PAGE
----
Advocacy for advanced trainees
- On January 12, 2021
- January / February 2021
Advocacy for advanced trainees
AMA is working at both a State and Federal level to improve the quality of vocational training.
The AMA Specialist Trainee Experience Health Check, released in late November, reveals the challenges and stressors faced by advanced trainees.
The Health Check compares the specialty training experience across 11 Colleges, ranking them from A+ (excellent) to F- (unsatisfactory) in four areas:
• Communication and Engagement
• Examination and Assessment
• Supervision and Teaching
• Workplace Environment and Culture
No College achieved higher than a B in any area, while the lowest mark was D-.
Almost 10,000 respondents completed the survey, which revealed the stressors doctors face as they complete their training.
“Australia has a world-renowned system of specialist training and our medical Colleges are doing a fantastic job in preparing doctors for independent specialist practice. However, the Health Check shows that there is room for improvement,” said AMA President, Dr Omar Khorshid.
“This includes areas such as exam feedback, providing access to mental health services, addressing bullying, discrimination and harassment, access to study leave, and supporting employment at the end of training.”
The survey found 32% reported receiving useful exam feedback while almost half (45%) indicated they did not.
Meanwhile 66% reported having access to protected study time or leave.
The survey found that one in five respondents experienced bullying, discrimination or harassment, while 36% reported its occurrence. Once reported, it was followed up half of the time. About a quarter of respondents (27%) indicated they witnessed bullying, discrimination and harassment, while only one-third reported it and 41% followed up on these issues.
With regard to employment concerns, almost half (45%) of respondents agreed they were concerned about their ability to secure employment at the end of their training.
Access to mental health services was also highlighted as another area for improvement, with only 38% indicating they were supported in this area.
To help address doctors’ mental health and wellbeing, AMA partnered with other medical groups and mental health leaders to launch its Every Doctor, Every Setting: A National Framework in October 2020.
NSW ADVANCED TRAINEES AND FELLOWS
Concerns from advanced trainees and fellows about workplace conditions and career options following completion of training sparked AMA (NSW) to also survey its members.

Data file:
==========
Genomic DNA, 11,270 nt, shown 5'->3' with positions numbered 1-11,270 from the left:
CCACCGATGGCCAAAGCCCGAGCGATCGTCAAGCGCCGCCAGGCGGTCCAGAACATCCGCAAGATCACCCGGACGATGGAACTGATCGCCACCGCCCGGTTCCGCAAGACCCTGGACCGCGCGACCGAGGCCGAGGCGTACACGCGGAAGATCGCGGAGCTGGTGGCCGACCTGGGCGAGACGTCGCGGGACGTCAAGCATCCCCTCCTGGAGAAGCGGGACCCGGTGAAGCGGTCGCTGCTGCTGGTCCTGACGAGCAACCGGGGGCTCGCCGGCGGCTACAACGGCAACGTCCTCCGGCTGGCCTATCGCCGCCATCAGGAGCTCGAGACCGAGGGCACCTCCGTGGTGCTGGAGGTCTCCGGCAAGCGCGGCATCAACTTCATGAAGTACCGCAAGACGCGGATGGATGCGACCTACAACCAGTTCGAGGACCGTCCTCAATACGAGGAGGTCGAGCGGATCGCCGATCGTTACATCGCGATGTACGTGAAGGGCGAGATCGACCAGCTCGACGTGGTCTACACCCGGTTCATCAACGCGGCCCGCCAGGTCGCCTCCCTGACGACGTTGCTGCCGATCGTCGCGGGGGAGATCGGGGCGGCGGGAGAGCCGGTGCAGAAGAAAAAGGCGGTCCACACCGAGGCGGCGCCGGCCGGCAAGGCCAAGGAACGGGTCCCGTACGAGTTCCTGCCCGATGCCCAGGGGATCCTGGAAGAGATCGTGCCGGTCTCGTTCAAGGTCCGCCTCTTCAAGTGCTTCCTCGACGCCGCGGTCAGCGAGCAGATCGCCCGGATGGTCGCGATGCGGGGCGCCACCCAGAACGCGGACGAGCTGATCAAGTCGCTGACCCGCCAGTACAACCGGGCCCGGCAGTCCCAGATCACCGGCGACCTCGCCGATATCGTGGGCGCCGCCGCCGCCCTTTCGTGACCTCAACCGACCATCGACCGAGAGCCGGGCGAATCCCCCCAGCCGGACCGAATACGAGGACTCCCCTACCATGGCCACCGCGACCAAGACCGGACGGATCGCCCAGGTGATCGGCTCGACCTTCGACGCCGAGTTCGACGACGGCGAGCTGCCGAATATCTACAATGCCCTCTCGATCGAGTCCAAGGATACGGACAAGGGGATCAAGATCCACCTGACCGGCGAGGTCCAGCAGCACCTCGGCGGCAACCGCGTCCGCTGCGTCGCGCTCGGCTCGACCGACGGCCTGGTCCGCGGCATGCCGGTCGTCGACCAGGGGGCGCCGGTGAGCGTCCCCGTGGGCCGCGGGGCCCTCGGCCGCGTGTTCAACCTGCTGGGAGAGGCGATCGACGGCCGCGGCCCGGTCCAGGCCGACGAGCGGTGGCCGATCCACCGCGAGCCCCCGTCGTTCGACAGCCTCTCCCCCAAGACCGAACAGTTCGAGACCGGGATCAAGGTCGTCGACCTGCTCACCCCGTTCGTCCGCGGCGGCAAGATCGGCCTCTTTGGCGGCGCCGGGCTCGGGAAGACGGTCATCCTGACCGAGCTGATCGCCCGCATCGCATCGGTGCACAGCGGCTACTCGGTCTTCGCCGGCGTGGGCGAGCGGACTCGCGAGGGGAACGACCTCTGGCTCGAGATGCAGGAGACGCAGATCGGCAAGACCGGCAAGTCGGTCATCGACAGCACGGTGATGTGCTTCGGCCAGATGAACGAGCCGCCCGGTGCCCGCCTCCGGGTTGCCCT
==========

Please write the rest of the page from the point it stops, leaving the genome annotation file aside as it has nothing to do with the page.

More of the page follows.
Preliminary results from this survey suggest more than half of respondents (55%) do not have a rest policy in the event they are called to come into work at night, with several respondents commenting that they are expected to come in and work the next day as rostered, after coming in overnight. Others indicated there wasn’t a formal policy in place but informally they could take the morning off to rest or leave work early the next day depending on clinical load.
Respondents were divided in their responses on how often they are required to come in when on call. About 18% said ‘always’ while another 18% indicated ‘never’.
Almost 60% indicated they are ‘always’ paid for callbacks, while three-quarters (74%) indicated they are ‘never’ paid for remote clinical appraisals.
The majority of respondents (85%) said they are pursuing a public appointment upon completion of their fellowship, but almost 40% said they are ‘not at all confident’ they will achieve that.
More than a third indicated they will pursue work in private practice and 28% are interested in doing an international fellowship.
Nearly all respondents (79%) felt they must undertake additional education to receive a public hospital appointment.
One respondent commented, “Thank you for looking into AT and fellow welfare. AT training can be very tough with a lot of exploitation occurring due to the desire for career advancement/public appointments.”
Paid paternity was another issue cited by respondents, as was part-time flexibility.
“Paid paternity leave is standard in most other industries (banking, law, etc)… paternity leave affords working mothers the opportunity to return to work sooner.”
Another respondent commented, “[I] currently have a 12-month-old with another on the way and I’m studying for fellowship exams. I am working part time while my wife has to work full time due to her training and workplace inflexibility. My department’s roster is underfilled (always is!) but recently I’ve been informally informed that they will be reviewing the sustainability of allowing part-time employment for trainees. Nothing formal but this is concerning given that there is no way I can work more, study and afford childcare and in addition, it’s highly unlikely I will be able to get a 1.0 FTE staff specialist job even if I had the flexibility to work that much. Bottom line, I feel there is a background attitude that trainees fill the roster and that’s it – with no acknowledgement of exam pressures or even that we might have lives outside the hospital at the age of 30!”
AMA (NSW) will be examining these survey results in further detail to determine advocacy for advanced trainees and fellows.